Across the country, fewer nurses are working longer hours while caring for sicker patients.
Nurses across the state of New York gathered in Albany to ask lawmakers to pass legislation that would set minimum staffing levels for hospitals and nursing homes. Making such levels a matter of law, they say, would improve patient safety and outcomes.
“There are times when you wind up with 16, 17 patients,” said Rose Green, an ER nurse in Brooklyn. “You cannot provide appropriate care to that many people.”
And the problem isn’t confined to New York. Current federal regulations require hospitals to “have adequate numbers of licensed registered nurses … to provide nursing care to all patients as needed,” but offer no specifics. The proposed New York bill calls for a 1-to-1 ratio in the operating room, a 3-to-1 ratio in the emergency room, and a 5-to-1 ratio in rehab units.
Hospital administrators, wary of what they call a “one-size-fits-all” approach, remain opposed to the idea.
“Hospitals must be able to make their own patient care decisions, period,” said Brian Conway, a spokesman for the Greater New York Hospital Association.
Hospital administrators also expressed concern over cost. As the Affordable Care Act (ACA) rolled out, deep cuts to Medicaid’s supplemental payments for the uninsured (who were presumed to be fewer after the ACA went into effect) forced many hospitals to reduce staff or close. Faced with a $650 million shortfall, New York City Health and Hospitals Corp., the country’s largest public health system, introduced a $300 million cost-cutting plan that will eliminate one-tenth of the corporation’s workforce over five years. The organization plans to cut the equivalent of 1,000 additional full-time staff in the next 18 months to save another $100 million a year.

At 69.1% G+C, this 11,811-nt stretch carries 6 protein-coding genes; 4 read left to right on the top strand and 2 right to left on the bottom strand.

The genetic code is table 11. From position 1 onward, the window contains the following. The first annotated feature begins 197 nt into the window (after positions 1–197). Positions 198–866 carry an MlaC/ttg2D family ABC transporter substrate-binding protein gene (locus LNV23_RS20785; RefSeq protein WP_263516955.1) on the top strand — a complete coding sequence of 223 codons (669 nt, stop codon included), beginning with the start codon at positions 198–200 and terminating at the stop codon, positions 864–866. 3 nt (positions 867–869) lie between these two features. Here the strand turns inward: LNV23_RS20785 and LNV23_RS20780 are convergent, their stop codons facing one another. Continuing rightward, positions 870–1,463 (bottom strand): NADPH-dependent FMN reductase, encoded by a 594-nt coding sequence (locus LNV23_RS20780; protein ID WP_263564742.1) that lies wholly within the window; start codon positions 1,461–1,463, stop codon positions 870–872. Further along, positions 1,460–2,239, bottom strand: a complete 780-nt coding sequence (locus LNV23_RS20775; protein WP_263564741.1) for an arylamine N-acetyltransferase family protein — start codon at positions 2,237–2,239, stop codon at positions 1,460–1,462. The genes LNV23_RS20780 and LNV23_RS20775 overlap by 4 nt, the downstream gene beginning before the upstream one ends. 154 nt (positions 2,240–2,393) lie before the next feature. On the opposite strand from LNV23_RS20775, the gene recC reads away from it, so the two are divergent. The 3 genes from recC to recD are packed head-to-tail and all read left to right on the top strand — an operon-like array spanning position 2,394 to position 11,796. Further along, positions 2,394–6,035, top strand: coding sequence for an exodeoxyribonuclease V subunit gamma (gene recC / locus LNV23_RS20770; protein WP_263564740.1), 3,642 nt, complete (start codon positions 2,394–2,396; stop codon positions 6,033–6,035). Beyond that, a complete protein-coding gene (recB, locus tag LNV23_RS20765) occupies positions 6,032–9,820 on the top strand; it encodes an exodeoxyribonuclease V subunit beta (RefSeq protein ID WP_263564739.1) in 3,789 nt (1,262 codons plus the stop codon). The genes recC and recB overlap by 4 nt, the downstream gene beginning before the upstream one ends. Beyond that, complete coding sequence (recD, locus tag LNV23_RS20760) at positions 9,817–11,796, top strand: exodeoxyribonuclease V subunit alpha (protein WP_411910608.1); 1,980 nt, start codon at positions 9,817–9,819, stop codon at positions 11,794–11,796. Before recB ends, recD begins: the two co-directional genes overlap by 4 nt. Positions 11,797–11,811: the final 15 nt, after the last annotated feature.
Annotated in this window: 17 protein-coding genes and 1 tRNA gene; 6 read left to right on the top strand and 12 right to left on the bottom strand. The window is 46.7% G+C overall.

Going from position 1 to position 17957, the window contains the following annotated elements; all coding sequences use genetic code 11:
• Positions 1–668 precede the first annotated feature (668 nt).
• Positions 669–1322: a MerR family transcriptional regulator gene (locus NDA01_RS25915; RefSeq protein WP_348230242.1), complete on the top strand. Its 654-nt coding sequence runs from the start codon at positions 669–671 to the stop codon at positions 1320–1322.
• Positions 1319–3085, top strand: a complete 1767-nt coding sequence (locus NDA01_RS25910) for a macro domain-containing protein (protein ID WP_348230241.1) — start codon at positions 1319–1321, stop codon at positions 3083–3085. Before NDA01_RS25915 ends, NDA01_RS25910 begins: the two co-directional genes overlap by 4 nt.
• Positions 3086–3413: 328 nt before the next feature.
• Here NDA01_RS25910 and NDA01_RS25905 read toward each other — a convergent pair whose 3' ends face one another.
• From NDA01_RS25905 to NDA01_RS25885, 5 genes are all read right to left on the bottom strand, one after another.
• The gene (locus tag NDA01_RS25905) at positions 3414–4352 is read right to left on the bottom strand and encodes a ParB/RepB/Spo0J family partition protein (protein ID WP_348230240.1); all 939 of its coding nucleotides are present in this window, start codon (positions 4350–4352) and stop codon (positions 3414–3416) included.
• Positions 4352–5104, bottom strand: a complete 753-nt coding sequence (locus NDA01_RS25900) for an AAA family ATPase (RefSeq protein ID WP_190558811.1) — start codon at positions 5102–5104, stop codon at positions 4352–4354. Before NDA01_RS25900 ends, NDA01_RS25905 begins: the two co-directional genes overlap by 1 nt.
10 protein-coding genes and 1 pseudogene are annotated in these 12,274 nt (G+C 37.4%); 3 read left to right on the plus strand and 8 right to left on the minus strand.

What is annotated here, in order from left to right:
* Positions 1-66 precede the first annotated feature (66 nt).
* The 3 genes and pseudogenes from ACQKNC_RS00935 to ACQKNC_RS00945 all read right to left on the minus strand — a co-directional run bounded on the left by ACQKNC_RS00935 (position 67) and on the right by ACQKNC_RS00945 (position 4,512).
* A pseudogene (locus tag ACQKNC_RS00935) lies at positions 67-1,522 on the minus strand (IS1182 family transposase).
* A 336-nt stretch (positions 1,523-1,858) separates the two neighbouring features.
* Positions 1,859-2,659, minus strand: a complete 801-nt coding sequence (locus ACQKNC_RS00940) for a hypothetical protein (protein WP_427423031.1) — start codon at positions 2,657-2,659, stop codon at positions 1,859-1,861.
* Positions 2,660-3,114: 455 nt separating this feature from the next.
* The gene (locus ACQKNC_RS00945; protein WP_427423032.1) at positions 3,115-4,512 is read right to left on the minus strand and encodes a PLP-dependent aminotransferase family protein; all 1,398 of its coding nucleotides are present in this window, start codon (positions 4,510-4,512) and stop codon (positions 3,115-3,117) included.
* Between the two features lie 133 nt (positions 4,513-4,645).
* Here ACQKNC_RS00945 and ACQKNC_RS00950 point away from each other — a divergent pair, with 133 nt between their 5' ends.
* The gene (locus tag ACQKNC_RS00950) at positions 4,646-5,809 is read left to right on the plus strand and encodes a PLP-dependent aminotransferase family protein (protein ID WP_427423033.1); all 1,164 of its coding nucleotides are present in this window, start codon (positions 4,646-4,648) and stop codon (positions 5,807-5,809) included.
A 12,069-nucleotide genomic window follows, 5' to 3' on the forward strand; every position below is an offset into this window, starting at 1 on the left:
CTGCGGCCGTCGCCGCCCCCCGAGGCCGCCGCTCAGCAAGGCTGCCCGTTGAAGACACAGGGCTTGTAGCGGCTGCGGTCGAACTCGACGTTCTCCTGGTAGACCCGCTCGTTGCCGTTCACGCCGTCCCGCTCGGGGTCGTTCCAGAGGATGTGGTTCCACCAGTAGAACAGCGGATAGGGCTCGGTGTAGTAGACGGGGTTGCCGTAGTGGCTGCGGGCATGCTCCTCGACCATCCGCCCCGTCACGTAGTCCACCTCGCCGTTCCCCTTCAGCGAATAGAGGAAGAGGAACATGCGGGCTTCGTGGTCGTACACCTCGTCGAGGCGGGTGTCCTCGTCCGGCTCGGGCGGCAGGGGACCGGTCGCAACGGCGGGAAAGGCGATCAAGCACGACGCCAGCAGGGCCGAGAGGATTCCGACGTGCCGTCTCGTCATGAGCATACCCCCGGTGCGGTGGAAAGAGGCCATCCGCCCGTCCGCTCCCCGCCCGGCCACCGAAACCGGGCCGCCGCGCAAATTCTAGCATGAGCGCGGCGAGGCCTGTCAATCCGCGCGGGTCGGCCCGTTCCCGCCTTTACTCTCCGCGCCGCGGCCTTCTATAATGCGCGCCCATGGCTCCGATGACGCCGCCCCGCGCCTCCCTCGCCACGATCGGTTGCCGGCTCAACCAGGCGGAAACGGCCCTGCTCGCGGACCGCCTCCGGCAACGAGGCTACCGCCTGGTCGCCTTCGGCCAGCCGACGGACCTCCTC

New York is not the only state where nurse leaders decry higher patient workloads. Last year, lawmakers in Massachusetts convened a hearing when a report named the state among the worst for preventable patient readmissions and infections. Nurses identified low staffing as the primary culprit.
“Our patients are suffering,” Massachusetts Nurses Association President Donna Kelly-Williams testified at the hearing. “Every day that goes by without a law in place means more preventable medical errors, more avoidable complications, increased lengths of stay and readmissions. In some cases, it is the difference between life and death.”
Multiple research studies indicate lower nurse-patient ratios can save both lives and money. For example, hospitals that routinely staff with 1-to-8 nurse-to-patient ratios experience five additional deaths per 1,000 patients than those staffing with 1-to-4 ratios, according to the Journal of the American Medical Association. In another study, heart failure readmissions, which cost $34 billion each year, were found to be lower with higher nurse staffing levels.
“While it looks like hiring more nurses … would be more expensive, in terms of reducing length of stay, they pick it up at the back end,” DeAnn McEwen, president of the California Nurses Association, told Nurse.com
Though equally concerned about low staffing, the American Nurses Association does not see mandated patient ratios as the solution. Instead, it has lobbied for passage of the Registered Nurse Safe Staffing Act, which would require Medicare and participating hospitals to establish registered nurse staffing plans using a committee comprised mainly of direct care nurses to ensure patient safety, reduce readmissions, and improve nurse retention.
While hospital administrators and nurses argue over staffing, patients suffer.
“Patients don’t know what’s going on,” Suzanne Mattei, author of a recent consumer advocacy report, told Syracuse Media Group. “Will it take the nurse 20 minutes to answer my call light? If you need pain medication, 20 minutes feels like forever.”
— by Gaye Clark